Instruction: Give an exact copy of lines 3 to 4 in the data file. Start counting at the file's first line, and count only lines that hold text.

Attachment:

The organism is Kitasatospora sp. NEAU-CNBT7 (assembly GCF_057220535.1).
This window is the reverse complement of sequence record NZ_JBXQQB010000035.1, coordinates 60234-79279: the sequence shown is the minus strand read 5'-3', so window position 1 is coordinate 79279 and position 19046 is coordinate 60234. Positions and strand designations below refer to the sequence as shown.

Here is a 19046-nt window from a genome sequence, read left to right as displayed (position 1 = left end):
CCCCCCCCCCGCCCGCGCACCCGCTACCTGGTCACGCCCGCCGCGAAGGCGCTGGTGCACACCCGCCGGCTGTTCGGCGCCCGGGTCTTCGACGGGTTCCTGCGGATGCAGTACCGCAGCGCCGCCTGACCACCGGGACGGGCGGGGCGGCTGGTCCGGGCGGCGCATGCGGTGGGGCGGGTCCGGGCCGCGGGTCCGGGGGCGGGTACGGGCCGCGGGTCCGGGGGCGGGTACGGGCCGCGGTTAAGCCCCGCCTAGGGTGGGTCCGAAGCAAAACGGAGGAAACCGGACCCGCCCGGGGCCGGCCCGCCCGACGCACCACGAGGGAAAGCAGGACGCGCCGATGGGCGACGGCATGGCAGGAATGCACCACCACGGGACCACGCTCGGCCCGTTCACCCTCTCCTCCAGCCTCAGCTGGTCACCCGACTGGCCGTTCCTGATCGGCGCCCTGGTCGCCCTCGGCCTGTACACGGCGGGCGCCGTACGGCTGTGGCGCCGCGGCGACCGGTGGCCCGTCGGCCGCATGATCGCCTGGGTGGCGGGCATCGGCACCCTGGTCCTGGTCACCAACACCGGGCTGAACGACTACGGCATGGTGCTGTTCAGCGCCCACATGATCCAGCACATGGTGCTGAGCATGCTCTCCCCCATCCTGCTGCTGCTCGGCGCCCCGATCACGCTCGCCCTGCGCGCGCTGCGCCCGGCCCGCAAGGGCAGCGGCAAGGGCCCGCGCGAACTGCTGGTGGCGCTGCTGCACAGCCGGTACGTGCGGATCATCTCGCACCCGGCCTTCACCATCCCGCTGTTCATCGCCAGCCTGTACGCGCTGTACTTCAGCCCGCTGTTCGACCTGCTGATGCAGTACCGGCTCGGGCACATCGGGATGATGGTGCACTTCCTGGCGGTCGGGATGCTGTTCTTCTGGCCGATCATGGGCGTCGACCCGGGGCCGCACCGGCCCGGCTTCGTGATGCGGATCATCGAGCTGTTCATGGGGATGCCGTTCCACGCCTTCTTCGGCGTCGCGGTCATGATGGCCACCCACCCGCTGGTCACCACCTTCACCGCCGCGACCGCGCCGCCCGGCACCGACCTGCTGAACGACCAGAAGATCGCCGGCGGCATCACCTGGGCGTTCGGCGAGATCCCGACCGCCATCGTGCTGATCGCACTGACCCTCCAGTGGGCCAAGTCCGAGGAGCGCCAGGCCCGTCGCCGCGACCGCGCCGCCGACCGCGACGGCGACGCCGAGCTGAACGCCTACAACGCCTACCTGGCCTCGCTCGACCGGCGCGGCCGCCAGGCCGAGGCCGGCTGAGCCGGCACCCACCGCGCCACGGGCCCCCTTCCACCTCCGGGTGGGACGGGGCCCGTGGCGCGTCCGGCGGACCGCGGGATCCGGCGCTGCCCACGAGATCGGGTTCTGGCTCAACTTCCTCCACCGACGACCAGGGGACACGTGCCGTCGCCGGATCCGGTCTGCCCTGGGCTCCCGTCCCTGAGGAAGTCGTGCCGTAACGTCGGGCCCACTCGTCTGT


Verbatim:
Here is a 19046-nt window from a genome sequence, read left to right as displayed (position 1 = left end):
CCCCCCCCCCGCCCGCGCACCCGCTACCTGGTCACGCCCGCCGCGAAGGCGCTGGTGCACACCCGCCGGCTGTTCGGCGCCCGGGTCTTCGACGGGTTCCTGCGGATGCAGTACCGCAGCGCCGCCTGACCACCGGGACGGGCGGGGCGGCTGGTCCGGGCGGCGCATGCGGTGGGGCGGGTCCGGGCCGCGGGTCCGGGGGCGGGTACGGGCCGCGGGTCCGGGGGCGGGTACGGGCCGCGGTTAAGCCCCGCCTAGGGTGGGTCCGAAGCAAAACGGAGGAAACCGGACCCGCCCGGGGCCGGCCCGCCCGACGCACCACGAGGGAAAGCAGGACGCGCCGATGGGCGACGGCATGGCAGGAATGCACCACCACGGGACCACGCTCGGCCCGTTCACCCTCTCCTCCAGCCTCAGCTGGTCACCCGACTGGCCGTTCCTGATCGGCGCCCTGGTCGCCCTCGGCCTGTACACGGCGGGCGCCGTACGGCTGTGGCGCCGCGGCGACCGGTGGCCCGTCGGCCGCATGATCGCCTGGGTGGCGGGCATCGGCACCCTGGTCCTGGTCACCAACACCGGGCTGAACGACTACGGCATGGTGCTGTTCAGCGCCCACATGATCCAGCACATGGTGCTGAGCATGCTCTCCCCCATCCTGCTGCTGCTCGGCGCCCCGATCACGCTCGCCCTGCGCGCGCTGCGCCCGGCCCGCAAGGGCAGCGGCAAGGGCCCGCGCGAACTGCTGGTGGCGCTGCTGCACAGCCGGTACGTGCGGATCATCTCGCACCCGGCCTTCACCATCCCGCTGTTCATCGCCAGCCTGTACGCGCTGTACTTCAGCCCGCTGTTCGACCTGCTGATGCAGTACCGGCTCGGGCACATCGGGATGATGGTGCACTTCCTGGCGGTCGGGATGCTGTTCTTCTGGCCGATCATGGGCGTCGACCCGGGGCCGCACCGGCCCGGCTTCGTGATGCGGATCATCGAGCTGTTCATGGGGATGCCGTTCCACGCCTTCTTCGGCGTCGCGGTCATGATGGCCACCCACCCGCTGGTCACCACCTTCACCGCCGCGACCGCGCCGCCCGGCACCGACCTGCTGAACGACCAGAAGATCGCCGGCGGCATCACCTGGGCGTTCGGCGAGATCCCGACCGCCATCGTGCTGATCGCACTGACCCTCCAGTGGGCCAAGTCCGAGGAGCGCCAGGCCCGTCGCCGCGACCGCGCCGCCGACCGCGACGGCGACGCCGAGCTGAACGCCTACAACGCCTACCTGGCCTCGCTCGACCGGCGCGGCCGCCAGGCCGAGGCCGGCTGAGCCGGCACCCACCGCGCCACGGGCCCCCTTCCACCTCCGGGTGGGACGGGGCCCGTGGCGCGTCCGGCGGACCGCGGGATCCGGCGCTGCCCACGAGATCGGGTTCTGGCTCAACTTCCTCCACCGACGACCAGGGGACACGTGCCGTCGCCGGATCCGGTCTGCCCTGGGCTCCCGTCCCTGAGGAAGTCGTGCCGTAACGTCGGGCCCACTCGTCTGT